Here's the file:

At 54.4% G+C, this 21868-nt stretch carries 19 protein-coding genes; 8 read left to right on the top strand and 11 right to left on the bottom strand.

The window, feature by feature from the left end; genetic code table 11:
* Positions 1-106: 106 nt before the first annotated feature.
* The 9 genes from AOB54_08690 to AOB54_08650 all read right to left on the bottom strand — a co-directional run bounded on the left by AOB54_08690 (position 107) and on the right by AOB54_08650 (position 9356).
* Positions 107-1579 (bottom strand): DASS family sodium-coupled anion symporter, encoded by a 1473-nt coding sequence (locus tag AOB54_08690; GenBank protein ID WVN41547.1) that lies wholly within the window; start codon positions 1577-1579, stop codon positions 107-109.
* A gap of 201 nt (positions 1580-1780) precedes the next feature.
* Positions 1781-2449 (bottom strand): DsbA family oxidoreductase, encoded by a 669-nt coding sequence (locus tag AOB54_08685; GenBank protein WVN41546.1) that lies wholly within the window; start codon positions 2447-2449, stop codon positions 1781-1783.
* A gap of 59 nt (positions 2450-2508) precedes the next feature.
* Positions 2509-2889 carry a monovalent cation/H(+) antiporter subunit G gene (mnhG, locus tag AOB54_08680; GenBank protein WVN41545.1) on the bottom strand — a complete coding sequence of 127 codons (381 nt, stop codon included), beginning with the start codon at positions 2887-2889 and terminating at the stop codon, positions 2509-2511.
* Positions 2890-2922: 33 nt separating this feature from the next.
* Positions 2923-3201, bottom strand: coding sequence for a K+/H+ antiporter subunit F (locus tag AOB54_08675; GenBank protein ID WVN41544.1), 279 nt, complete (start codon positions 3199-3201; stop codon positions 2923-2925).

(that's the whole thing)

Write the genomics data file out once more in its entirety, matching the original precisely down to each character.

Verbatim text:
At 54.4% G+C, this 21868-nt stretch carries 19 protein-coding genes; 8 read left to right on the top strand and 11 right to left on the bottom strand.

The window, feature by feature from the left end; genetic code table 11:
* Positions 1-106: 106 nt before the first annotated feature.
* The 9 genes from AOB54_08690 to AOB54_08650 all read right to left on the bottom strand — a co-directional run bounded on the left by AOB54_08690 (position 107) and on the right by AOB54_08650 (position 9356).
* Positions 107-1579 (bottom strand): DASS family sodium-coupled anion symporter, encoded by a 1473-nt coding sequence (locus tag AOB54_08690; GenBank protein ID WVN41547.1) that lies wholly within the window; start codon positions 1577-1579, stop codon positions 107-109.
* A gap of 201 nt (positions 1580-1780) precedes the next feature.
* Positions 1781-2449 (bottom strand): DsbA family oxidoreductase, encoded by a 669-nt coding sequence (locus tag AOB54_08685; GenBank protein WVN41546.1) that lies wholly within the window; start codon positions 2447-2449, stop codon positions 1781-1783.
* A gap of 59 nt (positions 2450-2508) precedes the next feature.
* Positions 2509-2889 carry a monovalent cation/H(+) antiporter subunit G gene (mnhG, locus tag AOB54_08680; GenBank protein WVN41545.1) on the bottom strand — a complete coding sequence of 127 codons (381 nt, stop codon included), beginning with the start codon at positions 2887-2889 and terminating at the stop codon, positions 2509-2511.
* Positions 2890-2922: 33 nt separating this feature from the next.
* Positions 2923-3201, bottom strand: coding sequence for a K+/H+ antiporter subunit F (locus tag AOB54_08675; GenBank protein ID WVN41544.1), 279 nt, complete (start codon positions 3199-3201; stop codon positions 2923-2925).